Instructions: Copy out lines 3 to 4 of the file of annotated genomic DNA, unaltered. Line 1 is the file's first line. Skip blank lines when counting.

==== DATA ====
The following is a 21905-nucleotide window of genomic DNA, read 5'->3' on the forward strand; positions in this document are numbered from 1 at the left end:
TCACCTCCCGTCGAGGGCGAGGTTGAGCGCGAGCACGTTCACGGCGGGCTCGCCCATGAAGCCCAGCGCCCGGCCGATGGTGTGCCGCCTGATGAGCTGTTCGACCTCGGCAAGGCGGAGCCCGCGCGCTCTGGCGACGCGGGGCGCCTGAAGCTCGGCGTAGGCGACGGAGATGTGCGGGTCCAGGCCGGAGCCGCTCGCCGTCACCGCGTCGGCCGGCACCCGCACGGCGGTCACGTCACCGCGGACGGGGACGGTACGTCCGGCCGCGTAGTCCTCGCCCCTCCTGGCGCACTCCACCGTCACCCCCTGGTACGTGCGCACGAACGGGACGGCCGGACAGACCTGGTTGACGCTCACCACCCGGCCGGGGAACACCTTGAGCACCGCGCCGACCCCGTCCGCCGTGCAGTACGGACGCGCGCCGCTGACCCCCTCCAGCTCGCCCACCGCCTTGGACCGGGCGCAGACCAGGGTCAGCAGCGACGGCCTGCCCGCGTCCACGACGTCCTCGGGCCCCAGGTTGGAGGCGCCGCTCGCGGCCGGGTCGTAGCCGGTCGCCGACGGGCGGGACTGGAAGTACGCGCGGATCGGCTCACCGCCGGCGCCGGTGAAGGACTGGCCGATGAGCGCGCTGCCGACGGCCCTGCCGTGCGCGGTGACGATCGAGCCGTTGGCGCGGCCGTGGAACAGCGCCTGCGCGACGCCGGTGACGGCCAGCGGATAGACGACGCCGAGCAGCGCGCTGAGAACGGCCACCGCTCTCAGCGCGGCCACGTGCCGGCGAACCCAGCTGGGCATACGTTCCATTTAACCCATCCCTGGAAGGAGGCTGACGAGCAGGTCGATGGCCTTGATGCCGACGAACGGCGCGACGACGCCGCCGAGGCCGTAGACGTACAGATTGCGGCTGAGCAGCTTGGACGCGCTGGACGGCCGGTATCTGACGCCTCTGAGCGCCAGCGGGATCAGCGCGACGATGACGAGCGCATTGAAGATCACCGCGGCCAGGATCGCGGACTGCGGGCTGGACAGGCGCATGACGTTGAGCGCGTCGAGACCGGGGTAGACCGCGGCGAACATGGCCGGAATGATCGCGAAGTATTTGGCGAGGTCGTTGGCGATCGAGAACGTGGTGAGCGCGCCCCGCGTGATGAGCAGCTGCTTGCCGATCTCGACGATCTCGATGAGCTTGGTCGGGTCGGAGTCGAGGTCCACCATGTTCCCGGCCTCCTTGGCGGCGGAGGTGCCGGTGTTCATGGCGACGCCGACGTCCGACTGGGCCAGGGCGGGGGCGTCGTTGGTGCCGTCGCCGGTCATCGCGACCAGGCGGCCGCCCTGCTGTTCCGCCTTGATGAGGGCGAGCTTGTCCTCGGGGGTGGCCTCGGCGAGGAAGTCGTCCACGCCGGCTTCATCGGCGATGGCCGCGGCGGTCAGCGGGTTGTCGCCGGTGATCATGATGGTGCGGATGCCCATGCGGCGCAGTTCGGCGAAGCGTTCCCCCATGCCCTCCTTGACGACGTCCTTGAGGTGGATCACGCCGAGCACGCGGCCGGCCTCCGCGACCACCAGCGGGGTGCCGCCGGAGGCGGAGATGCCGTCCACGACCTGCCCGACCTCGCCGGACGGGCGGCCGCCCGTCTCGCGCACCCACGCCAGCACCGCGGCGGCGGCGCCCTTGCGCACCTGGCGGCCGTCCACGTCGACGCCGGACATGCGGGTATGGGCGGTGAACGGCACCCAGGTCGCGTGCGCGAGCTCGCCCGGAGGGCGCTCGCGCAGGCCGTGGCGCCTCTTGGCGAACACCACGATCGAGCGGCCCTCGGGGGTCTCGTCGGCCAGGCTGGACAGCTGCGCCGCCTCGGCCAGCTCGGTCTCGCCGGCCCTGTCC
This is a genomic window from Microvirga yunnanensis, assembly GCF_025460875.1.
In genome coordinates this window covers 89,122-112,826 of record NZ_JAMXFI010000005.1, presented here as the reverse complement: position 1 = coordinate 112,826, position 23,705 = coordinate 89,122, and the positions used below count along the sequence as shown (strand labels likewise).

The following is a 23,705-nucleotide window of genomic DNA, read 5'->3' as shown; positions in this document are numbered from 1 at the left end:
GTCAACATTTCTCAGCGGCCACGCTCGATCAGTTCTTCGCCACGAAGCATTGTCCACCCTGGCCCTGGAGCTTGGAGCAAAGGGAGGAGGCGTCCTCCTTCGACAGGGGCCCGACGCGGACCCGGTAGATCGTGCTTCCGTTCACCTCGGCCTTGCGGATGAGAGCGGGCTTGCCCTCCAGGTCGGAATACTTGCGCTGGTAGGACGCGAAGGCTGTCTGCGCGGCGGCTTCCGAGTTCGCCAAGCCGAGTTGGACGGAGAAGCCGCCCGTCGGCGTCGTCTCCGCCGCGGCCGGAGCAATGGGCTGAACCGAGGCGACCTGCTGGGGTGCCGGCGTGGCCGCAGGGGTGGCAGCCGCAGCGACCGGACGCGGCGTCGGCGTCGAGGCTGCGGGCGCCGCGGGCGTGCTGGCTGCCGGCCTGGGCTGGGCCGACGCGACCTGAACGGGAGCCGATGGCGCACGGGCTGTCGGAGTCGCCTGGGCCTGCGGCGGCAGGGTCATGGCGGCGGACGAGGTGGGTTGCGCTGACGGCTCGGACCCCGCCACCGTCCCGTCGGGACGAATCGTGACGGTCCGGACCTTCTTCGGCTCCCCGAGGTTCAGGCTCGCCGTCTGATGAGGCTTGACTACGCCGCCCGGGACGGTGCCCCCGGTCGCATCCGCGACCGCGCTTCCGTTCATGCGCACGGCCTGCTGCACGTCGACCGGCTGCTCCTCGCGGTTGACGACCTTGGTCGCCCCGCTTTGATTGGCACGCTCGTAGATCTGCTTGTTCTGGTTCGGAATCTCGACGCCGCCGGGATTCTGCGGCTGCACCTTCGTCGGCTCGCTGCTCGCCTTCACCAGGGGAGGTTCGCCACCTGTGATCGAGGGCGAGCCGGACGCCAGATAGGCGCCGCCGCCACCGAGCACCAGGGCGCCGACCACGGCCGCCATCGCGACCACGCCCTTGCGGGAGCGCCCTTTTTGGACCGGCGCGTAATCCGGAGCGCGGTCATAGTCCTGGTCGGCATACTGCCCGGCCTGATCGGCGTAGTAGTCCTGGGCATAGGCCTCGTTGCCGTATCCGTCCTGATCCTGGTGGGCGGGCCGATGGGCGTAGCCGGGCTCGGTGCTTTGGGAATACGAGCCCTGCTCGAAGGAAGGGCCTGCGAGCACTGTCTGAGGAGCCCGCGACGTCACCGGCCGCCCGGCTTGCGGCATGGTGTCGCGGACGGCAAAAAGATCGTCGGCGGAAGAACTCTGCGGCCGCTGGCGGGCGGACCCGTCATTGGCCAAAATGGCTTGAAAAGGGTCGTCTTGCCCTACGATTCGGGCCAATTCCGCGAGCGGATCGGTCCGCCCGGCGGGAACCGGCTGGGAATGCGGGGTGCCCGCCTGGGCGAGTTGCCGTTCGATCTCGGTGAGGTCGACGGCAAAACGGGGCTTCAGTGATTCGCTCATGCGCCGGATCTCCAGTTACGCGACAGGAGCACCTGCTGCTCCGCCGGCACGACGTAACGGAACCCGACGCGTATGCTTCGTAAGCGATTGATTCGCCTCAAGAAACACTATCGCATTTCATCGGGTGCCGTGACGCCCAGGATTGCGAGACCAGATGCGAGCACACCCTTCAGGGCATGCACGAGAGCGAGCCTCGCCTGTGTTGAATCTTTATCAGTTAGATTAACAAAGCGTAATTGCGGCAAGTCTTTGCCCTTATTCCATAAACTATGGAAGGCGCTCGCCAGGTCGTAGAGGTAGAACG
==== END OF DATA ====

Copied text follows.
This is a genomic window from Microvirga yunnanensis, assembly GCF_025460875.1.
In genome coordinates this window covers 89,122-112,826 of record NZ_JAMXFI010000005.1, presented here as the reverse complement: position 1 = coordinate 112,826, position 23,705 = coordinate 89,122, and the positions used below count along the sequence as shown (strand labels likewise).